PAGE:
Zolenski says if Riehl were still living, he would be happy she was still running the marathon. “It’s fun. I can’t wait for Monday.”
This time last April, Erica Robertson wasn’t a runner. Now hopes drives her every step.
She will run this year’s Boston marathon, raising money for research for a rare developmental disease that affects about 1 in 10,000 young girls, including Avery, Robertson’s daughter
Since her diagnosis at age 3, she’s lost most of her motor skills and the small vocabulary she once had. Avery, now 6 years old, is still in diapers, must be spoon fed her meals, and dressed and bathed by Robertson and her husband, Ryan.
“On my worst days, when Avery’s just having a hard time and it’s so sad and devastating, I just think there’s somebody right now working on fixing Rett syndrome,” says Robertson. “Right now, there’s somebody working on it. And tomorrow there will be. And yesterday there was. It just provides so much hope for me.”
That’s what Team Rett is for Robertson, and for the many families that have come from across the country to also run on the team. Hope. The more than $120 thousand they’ve raised so far will fund a research project by The Whitehead Institute at MIT, which will use stem cells to examine how Rett cells react to existing drugs, and move the search for a cure that much farther along.
Ryan Roberston says that when his wife first said she was going to run, “I didn’t really think it was possible because she wasn’t really a runner.”
“She’s trained herself into being a runner which is kind of extraordinary to see,” says Ryan. “It’s the perfect example of never say never.”
Training for a marathon is hard enough for someone with an everyday life, but Avery requires constant attention and supervision. Erica Robertson looks at the marathon as a celebration of months of hard training and sacrifices.
“It’s a sucky disorder to be dealt – especially for Avery because she’s just trapped in her body and she can’t do what she wants to do,” she says. “But of all the things that could have happened I think that we kind of got lucky. I know that it sounds weird to say that, but I really, truly believe in my heart that they’re going to fix it. And that day is going to be pretty sweet.”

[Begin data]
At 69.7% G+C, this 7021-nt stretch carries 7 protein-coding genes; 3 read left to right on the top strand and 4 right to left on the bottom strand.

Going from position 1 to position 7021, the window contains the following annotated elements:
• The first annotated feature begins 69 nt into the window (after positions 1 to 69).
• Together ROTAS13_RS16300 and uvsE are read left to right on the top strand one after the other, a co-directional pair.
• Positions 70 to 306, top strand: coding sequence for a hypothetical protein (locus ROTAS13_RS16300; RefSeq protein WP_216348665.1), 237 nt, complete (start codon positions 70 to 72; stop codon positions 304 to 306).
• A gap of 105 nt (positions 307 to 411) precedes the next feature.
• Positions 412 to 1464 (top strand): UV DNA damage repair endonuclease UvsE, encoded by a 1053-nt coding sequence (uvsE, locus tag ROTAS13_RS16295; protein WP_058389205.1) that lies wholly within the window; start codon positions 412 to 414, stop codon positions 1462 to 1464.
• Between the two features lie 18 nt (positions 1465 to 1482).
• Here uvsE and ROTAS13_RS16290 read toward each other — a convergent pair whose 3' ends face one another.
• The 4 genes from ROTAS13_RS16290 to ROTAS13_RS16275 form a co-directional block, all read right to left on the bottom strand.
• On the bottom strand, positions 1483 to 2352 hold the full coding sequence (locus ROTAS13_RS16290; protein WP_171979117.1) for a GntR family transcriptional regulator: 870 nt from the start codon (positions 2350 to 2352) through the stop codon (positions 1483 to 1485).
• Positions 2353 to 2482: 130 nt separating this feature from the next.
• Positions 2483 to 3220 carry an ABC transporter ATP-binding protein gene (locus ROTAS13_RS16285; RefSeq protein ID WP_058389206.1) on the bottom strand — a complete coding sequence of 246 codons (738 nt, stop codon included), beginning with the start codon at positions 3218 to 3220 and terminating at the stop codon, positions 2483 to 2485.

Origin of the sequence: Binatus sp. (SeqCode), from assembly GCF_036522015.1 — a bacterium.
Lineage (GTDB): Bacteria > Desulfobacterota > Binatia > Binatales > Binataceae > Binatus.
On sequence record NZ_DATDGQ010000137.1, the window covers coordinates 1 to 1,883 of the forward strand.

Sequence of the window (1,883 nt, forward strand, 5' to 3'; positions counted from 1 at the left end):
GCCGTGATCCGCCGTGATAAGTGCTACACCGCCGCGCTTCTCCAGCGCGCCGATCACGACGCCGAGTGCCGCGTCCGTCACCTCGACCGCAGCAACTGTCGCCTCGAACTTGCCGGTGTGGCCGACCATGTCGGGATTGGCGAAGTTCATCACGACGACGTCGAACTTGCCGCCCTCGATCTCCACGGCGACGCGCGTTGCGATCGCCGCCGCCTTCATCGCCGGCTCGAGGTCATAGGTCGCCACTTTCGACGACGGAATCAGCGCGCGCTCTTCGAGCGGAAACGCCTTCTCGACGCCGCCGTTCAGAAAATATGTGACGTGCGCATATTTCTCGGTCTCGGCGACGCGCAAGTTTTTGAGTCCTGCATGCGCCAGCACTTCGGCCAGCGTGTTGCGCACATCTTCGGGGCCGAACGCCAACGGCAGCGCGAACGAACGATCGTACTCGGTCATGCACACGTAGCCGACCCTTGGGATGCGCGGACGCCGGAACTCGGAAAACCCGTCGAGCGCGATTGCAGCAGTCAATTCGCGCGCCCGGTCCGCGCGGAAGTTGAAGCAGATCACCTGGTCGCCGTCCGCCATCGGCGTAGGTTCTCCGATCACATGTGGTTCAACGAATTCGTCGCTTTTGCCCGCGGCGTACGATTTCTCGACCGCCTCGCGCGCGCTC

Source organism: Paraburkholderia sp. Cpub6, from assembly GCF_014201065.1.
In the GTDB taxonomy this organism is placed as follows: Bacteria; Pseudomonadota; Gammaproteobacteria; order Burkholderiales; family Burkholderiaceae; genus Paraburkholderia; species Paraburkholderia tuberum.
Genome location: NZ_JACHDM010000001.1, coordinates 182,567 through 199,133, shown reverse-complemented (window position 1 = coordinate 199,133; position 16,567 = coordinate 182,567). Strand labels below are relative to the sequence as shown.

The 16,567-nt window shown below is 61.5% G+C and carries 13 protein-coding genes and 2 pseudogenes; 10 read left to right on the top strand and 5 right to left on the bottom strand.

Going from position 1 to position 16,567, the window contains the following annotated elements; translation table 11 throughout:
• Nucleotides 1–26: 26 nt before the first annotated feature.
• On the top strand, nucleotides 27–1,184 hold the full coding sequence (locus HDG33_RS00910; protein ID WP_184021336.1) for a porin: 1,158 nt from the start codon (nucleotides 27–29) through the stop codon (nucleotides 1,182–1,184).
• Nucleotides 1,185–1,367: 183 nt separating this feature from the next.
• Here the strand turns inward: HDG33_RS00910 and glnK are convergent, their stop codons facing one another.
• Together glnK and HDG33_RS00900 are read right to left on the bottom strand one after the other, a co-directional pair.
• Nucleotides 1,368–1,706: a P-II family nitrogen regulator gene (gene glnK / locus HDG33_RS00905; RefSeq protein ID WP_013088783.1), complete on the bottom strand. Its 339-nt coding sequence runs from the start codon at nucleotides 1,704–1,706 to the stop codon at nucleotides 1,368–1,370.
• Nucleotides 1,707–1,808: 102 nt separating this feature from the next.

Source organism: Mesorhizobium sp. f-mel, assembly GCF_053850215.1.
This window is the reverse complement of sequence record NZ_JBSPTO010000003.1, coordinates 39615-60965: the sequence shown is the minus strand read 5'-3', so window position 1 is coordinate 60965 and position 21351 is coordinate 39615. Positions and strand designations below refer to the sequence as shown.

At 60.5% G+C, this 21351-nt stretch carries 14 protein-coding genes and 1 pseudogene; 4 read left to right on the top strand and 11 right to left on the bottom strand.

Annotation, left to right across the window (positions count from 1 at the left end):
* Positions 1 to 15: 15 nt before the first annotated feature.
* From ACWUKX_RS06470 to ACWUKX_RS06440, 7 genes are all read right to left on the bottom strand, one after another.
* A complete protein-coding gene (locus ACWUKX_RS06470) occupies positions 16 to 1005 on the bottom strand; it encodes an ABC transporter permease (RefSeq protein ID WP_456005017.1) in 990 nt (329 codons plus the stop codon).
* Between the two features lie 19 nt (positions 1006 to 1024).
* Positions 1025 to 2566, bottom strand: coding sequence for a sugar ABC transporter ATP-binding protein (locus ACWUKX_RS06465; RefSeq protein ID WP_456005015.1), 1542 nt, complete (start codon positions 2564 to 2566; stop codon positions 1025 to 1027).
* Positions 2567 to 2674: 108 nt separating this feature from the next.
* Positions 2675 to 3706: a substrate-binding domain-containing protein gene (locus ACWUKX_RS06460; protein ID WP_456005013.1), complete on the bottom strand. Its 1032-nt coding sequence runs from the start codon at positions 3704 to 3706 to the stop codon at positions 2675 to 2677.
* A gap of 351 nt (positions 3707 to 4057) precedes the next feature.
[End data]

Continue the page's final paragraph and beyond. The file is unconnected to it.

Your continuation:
Running gives Erica something to strive for, something to help her move forward – both literally, with the marathon, and figuratively in her search for the cure.
Arnie James, a 69-year-old Boston native and self-proclaimed “dude,” plans to cross the 2013 Boston Marathon finish line with 3,772.8 racing miles under his belt, totaling 144 marathons he’s run in cities around the globe.
His home is crowded with running paraphernalia, photos of his daughter throughout her 25 years. Seven pairs of running shoes, stained, frayed and discolored, are neatly stacked beneath a shrine of medals in his kitchen, all 143 surrounding a photo of him in action.
“Heartbreak Hill is a myth. Even after this coronary,” he jokes, as he points to the long, jagged scar on the left side of his neck. “My heart treks right through it.”
James’ pre-race routine includes tea, spaghetti, a barbeque with friends and neatly laying out the clothes, supplies and good luck charms he’ll need for race day.
He exudes a calm light-heartedness about long-distance running, a form he has learned to execute with a smile.
“A lot of people think about getting tired before they even start, but that’s a negative attitude. Don’t think about getting tired until you get tired, then force yourself to think about something else,” he advises.
Although his experience with marathons gives him an advantage over the physical and mental aches that hit him around mile 7, he says it is always difficult to run a marathon. He has three scheduled next month.
The camaraderie of the running culture is what draws James back again and again. Friends he has known since his first New York City marathon 24 years ago, friends he meets at the starting line every year, friends who never utter a word but run alongside each other for 20 miles are a part of his fondest memories.
“It is rare to see people come together the way they do for running. Marathoners are the most unassuming of athletes,” he whispers wryly.
James does three training runs a week in the early season. He runs one marathon a week during his peak season.
He is anticipating a relaxed Boston Marathon, and laughs when he calculates the mileage he’ll be adding to his impressive record. “After 25 years of this stuff, I just go for the finish. I’ll break a leg, but I’ll finish.”